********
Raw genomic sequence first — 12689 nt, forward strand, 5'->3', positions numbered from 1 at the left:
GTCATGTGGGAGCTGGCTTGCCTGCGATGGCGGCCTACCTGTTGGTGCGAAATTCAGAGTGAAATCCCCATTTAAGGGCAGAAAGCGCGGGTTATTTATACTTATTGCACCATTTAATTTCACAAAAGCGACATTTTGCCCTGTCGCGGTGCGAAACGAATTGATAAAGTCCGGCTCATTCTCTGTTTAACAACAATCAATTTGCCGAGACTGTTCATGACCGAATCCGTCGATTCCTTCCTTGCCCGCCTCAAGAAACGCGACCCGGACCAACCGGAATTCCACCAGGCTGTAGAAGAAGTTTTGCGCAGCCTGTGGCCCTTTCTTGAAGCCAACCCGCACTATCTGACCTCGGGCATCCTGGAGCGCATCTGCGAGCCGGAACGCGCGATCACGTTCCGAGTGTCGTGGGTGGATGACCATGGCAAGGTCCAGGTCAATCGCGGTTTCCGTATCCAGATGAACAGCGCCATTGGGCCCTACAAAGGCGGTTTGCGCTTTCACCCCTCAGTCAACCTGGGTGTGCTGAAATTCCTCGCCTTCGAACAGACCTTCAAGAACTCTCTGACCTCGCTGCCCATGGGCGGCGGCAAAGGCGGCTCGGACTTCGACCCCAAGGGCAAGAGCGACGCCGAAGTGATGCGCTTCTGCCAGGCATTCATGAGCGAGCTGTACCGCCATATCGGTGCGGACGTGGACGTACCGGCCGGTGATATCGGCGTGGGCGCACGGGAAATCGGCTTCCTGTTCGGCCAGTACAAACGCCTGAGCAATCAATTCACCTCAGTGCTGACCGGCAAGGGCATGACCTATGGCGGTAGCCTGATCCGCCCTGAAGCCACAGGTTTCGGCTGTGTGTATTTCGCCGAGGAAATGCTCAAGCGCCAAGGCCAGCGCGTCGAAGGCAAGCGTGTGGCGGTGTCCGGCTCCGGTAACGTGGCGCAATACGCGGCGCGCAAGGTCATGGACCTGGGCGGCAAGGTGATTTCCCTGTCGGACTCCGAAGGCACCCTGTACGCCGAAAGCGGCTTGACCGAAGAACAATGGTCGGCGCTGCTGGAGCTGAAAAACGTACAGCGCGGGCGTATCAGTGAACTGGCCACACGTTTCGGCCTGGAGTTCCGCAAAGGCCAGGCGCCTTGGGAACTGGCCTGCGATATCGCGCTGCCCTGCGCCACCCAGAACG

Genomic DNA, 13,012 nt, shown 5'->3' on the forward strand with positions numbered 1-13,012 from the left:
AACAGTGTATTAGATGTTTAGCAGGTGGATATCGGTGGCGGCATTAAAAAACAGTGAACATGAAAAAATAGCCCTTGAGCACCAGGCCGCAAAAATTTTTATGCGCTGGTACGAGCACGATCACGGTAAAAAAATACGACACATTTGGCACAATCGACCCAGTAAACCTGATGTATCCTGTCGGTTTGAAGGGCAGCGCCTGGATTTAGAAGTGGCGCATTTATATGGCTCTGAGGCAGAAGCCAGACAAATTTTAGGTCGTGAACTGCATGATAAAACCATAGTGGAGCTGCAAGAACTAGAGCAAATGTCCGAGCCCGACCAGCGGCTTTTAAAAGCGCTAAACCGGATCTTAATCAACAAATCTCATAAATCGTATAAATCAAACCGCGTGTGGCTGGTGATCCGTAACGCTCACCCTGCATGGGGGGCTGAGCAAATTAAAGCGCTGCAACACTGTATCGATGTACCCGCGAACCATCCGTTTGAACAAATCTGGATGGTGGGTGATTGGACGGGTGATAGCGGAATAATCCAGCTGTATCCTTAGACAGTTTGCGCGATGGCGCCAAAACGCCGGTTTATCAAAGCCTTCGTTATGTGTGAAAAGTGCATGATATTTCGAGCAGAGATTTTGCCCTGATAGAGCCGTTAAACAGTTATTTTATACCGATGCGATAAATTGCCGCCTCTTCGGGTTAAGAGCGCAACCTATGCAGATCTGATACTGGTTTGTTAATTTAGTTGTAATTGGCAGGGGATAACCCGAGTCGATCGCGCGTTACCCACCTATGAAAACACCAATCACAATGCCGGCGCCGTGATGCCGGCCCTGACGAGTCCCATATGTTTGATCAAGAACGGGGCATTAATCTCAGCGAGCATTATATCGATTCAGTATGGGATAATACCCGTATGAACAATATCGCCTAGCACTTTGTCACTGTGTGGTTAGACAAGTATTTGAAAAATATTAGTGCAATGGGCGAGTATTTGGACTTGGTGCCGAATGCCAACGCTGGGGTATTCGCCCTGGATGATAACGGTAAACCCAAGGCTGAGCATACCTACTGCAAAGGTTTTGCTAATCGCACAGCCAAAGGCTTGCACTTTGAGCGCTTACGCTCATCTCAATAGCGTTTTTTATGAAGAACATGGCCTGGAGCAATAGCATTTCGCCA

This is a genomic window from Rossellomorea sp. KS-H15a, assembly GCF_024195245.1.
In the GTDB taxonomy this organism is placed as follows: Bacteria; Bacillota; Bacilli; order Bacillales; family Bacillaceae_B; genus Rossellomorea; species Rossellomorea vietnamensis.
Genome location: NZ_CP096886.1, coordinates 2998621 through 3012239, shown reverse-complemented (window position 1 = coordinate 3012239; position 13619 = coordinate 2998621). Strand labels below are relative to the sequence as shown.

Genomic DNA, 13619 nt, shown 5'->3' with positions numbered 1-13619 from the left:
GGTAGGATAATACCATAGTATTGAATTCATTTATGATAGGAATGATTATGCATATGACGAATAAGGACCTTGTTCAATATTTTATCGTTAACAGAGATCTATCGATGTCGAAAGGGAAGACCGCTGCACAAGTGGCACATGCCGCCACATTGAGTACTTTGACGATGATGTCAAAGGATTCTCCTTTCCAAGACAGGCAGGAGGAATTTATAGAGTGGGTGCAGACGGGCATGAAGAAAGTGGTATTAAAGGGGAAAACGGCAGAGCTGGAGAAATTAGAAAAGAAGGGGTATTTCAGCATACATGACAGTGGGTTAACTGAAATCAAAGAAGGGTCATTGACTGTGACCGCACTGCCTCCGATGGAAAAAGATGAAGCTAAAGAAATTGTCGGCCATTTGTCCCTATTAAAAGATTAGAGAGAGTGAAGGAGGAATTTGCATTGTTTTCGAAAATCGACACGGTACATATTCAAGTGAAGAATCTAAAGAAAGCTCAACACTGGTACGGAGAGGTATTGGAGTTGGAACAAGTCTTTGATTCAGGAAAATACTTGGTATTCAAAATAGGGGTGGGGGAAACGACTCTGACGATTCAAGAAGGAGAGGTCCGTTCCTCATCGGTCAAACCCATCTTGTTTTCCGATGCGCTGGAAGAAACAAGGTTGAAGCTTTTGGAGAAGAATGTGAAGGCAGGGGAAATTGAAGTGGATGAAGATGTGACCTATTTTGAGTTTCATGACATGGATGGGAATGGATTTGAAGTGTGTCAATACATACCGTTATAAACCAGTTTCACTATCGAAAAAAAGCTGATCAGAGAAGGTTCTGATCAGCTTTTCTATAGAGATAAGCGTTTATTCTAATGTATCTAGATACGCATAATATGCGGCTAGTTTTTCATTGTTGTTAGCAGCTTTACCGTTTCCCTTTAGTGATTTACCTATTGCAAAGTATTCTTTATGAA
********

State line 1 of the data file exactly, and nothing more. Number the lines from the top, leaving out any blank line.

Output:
Raw genomic sequence first — 12689 nt, forward strand, 5'->3', positions numbered from 1 at the left: